Wednesday, January 23, 2013
Review: The Sea of Tranquility by Katja Millay
Full of rage and without a purpose, former pianist Nastya Kashnikov wants two things: to get through high school without anyone discovering her past and to make the boy who took everything from her pay.
All 17 year-old Josh Bennett wants is to build furniture and be left alone, and everyone allows it because it’s easier to pretend he doesn’t exist. When your name is synonymous with death, everyone tends to give you your space.
Everyone except Nastya, a hot mess of a girl who starts showing up and won’t go away until she’s insinuated herself into every aspect of his life. The more he gets to know her, the more of a mystery she becomes. As their relationship intensifies and the unanswered questions begin to pile up, he starts to wonder if he may ever learn the secrets she’s been hiding or if he even wants to.
The Sea of Tranquility is a slow-building, character-driven romance about a lonely boy, an emotionally fragile girl, and the miracle of second chances.
Please Note: This book contains mature content including profanity, drug/alcohol use, and sexual situations/language.
I was recommended this book by Magan from Rather Be Reading when I mentioned how I wanted more from Pushing the Limits. And I have to say this is just what the doctor ordered!
As I was reading it, I called this book a ‘slow burn’ book. 100 pages in and the 2 POVs had barely any interaction. I didn’t mind this, others might mind this, I didn’t. Instead you get more focus on the deeply wounded characters. Nastya, who doesn’t talk. To anyone. Ever. And Josh who has had everyone around him, die over the years since he was 8. Which seems like some kind of horrible systematic torture to me.
However, because of the ‘slow burn’ quality it takes a long time to see the relationship grow. For those first 100 pages you not only see the wounded-ness, but the deep isolation that both Nastya and Josh have buried themselves in. I’m usually anti-spoiler, but this is important enough to mention this. These two messed up individuals’ worlds collide when Nastya starts showing up to Josh’s garage where he does his carpentry. She watches him and he lets her. And it’s that subtle, strange moment where they connect and I, for one, loved it. It’s only after this (and still a while after this) that you begin to not only see more of the new and strange relationship, but more facets of Nastya and Josh.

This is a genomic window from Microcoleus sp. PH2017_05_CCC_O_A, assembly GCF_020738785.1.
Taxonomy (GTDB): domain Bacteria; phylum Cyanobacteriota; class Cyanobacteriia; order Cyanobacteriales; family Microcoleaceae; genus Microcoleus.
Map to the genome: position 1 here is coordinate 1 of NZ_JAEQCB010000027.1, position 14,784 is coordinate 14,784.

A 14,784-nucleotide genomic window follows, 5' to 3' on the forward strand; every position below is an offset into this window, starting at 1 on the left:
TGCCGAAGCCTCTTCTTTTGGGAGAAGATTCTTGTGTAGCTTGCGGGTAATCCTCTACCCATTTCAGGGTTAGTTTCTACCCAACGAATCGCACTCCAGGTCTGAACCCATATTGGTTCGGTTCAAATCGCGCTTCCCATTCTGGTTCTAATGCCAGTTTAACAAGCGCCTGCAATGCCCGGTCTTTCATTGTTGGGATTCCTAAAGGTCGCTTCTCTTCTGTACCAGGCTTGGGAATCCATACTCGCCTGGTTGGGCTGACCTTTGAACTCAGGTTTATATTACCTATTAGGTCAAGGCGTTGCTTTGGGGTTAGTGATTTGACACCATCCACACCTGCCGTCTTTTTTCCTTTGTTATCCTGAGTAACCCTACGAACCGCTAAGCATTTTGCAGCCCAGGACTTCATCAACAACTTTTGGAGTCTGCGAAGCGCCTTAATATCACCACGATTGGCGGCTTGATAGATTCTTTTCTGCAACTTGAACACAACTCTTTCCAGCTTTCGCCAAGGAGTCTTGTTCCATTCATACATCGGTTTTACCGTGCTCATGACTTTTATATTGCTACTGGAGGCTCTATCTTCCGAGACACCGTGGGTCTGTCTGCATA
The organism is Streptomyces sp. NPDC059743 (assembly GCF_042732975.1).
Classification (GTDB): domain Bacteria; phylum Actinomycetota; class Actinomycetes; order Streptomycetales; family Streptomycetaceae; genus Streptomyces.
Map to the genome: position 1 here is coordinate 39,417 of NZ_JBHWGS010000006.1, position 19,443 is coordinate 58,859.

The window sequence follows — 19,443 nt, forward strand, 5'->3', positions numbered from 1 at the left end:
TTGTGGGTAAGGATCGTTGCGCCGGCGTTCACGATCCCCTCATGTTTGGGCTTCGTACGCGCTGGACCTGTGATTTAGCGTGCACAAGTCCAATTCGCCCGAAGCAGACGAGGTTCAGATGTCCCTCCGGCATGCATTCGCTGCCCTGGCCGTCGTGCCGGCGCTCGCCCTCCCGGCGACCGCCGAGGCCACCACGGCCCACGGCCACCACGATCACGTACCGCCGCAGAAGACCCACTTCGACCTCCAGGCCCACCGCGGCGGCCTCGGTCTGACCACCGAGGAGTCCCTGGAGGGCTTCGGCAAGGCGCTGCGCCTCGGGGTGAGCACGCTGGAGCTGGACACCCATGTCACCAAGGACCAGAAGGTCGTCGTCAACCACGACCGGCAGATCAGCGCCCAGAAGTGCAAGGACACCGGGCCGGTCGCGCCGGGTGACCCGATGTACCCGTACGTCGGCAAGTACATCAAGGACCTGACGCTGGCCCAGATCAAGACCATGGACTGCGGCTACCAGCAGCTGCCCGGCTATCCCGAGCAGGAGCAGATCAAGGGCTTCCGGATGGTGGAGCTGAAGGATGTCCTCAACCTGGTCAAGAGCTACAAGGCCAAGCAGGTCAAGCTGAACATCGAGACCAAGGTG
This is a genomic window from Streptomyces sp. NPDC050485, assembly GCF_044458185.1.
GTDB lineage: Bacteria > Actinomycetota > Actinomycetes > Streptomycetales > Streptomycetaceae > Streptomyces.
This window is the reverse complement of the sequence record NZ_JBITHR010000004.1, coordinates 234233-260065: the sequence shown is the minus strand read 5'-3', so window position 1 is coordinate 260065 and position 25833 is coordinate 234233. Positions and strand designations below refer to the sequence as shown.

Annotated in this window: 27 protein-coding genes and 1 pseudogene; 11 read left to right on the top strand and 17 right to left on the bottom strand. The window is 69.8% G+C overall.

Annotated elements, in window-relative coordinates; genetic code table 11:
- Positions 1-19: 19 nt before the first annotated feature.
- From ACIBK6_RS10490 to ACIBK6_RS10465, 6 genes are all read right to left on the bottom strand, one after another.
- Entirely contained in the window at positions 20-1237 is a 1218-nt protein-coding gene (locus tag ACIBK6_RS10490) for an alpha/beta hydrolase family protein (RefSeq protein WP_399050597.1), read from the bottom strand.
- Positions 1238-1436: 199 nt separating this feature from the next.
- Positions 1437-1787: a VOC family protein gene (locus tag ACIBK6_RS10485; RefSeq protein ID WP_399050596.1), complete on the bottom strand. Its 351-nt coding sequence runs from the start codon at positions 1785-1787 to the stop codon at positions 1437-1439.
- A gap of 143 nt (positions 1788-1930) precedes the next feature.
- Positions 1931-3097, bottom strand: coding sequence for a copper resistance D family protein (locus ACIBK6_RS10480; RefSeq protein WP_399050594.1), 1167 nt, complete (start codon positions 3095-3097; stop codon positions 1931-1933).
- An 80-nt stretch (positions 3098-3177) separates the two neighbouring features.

I did have a small issue with the book. It was the ending, or, I guess I should say the ‘climax’ of the book. And I swear I have never complained about this particular thing with a book before, but I felt like the climax written wasn’t quite the right one. I mean, I got it. It achieved what it needed to to get us into the denouement, etc but I felt like the climax itself started off strong then, wandered into the land of, ‘what? Oh. Oh, okay. If you insist.’ It’s very hard spelling it out without doing that spoiling thing. Still, this didn’t ‘ding’ much off as far as the rating went. On Goodreads, I still rated a solid 4.
Similar recommendations: Perfect Chemistry by Simone Elkeles, The Day Before by Lisa Schroeder.